[1] During his Auckland lectures on QED, Richard Feynman was asked about his opinion on quantum indeterminism. His answer was that the point was not whether he liked or not how nature was, but, rather, how nature actually behaves. Caveat emptor.

[2] Feynman again, in a quotation that can be taken either to back or to debunk my critique, according to taste:

Let me say something that people who worry about mathematical proofs and inconsistencies seem not to know. There is no way of showing mathematically that a physical conclusion is wrong or inconsistent. All that can be shown is that the mathematical assumptions are wrong. If we find that certain mathematical assumptions lead to a logically inconsistent description of Nature, we change the assumptions, not Nature (Feynman Lectures on Gravitation).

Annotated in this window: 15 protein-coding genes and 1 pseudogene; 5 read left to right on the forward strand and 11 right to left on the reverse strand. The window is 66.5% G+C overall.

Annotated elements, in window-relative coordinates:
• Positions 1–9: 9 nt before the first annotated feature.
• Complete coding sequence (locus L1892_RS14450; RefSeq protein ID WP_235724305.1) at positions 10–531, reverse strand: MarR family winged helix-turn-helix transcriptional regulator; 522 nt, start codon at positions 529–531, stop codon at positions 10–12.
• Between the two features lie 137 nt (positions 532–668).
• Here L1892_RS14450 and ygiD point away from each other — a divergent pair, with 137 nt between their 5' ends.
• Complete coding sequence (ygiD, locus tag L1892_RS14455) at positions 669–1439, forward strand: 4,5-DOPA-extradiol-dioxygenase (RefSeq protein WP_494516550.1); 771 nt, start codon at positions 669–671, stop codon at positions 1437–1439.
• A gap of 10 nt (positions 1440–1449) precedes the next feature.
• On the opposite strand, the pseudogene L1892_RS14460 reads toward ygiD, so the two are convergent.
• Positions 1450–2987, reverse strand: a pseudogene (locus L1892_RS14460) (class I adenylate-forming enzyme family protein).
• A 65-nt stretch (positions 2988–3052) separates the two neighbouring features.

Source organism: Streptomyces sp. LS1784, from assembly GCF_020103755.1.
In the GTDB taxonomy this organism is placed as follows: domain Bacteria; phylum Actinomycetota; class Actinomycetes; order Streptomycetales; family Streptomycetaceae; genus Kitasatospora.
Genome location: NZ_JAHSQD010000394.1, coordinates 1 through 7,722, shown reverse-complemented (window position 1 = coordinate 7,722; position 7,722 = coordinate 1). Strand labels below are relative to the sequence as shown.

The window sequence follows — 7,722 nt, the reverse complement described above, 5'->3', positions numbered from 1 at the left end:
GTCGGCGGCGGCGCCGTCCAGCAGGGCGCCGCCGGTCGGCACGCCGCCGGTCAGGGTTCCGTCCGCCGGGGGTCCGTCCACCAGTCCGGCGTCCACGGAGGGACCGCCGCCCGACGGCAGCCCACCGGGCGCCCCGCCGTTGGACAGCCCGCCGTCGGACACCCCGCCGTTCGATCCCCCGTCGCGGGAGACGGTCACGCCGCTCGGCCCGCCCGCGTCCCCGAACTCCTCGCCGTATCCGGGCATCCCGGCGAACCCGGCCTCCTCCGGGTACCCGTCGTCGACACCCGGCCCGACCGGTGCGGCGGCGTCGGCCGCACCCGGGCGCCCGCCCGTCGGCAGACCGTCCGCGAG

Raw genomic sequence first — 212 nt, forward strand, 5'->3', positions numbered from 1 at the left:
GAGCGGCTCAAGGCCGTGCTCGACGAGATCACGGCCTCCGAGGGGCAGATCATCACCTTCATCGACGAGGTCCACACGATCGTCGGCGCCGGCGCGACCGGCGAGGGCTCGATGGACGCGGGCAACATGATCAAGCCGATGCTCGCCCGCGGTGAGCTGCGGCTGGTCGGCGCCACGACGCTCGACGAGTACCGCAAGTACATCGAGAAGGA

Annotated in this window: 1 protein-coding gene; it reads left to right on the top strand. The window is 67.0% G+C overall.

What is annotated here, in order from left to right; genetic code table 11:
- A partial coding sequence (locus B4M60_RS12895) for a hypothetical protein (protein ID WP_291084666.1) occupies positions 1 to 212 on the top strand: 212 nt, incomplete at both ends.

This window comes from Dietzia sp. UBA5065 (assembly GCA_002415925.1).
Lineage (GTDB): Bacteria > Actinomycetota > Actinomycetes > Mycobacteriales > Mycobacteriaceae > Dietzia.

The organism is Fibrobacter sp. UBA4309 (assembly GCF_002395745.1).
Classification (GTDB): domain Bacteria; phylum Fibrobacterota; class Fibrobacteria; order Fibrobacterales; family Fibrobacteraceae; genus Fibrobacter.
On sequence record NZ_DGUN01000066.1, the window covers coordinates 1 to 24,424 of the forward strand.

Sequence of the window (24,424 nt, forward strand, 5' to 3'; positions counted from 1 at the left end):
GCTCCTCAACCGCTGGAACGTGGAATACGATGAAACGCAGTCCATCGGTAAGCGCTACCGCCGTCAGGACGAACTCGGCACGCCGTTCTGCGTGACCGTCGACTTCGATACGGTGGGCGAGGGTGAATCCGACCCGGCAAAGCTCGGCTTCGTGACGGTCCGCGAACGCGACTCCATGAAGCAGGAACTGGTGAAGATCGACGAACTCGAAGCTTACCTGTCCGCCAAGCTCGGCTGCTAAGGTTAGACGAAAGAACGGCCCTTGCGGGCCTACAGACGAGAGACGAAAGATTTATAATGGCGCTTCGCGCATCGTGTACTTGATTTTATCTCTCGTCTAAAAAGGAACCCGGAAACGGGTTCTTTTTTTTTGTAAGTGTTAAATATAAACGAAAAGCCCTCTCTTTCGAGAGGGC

[3] This is, by the way, one of my difficulties with unification attempts along the lines of QFT, for gravitation is not, in an essential way, a force in the sense of QFT. Therefore, trying to second quantize it in the same way as electroweak or strong interactions has always struck me as misguided in a fundamental way, as long as one takes the lessons of GR at face value. My first gut reaction was to consider QFT on curved space-time much more appropriate, although (for various reasons that i leave for a future post) it can be just a first approximation. If one is to quantize anything related to gravity, if feels more natural to quantize space-time, along the lines of, for instance, Loop Quantum Gravity. That’s also the reason for my being skeptical when people claim that string theory contains GR, meaning that a weak field perturbation of the flat background has to have spin 2.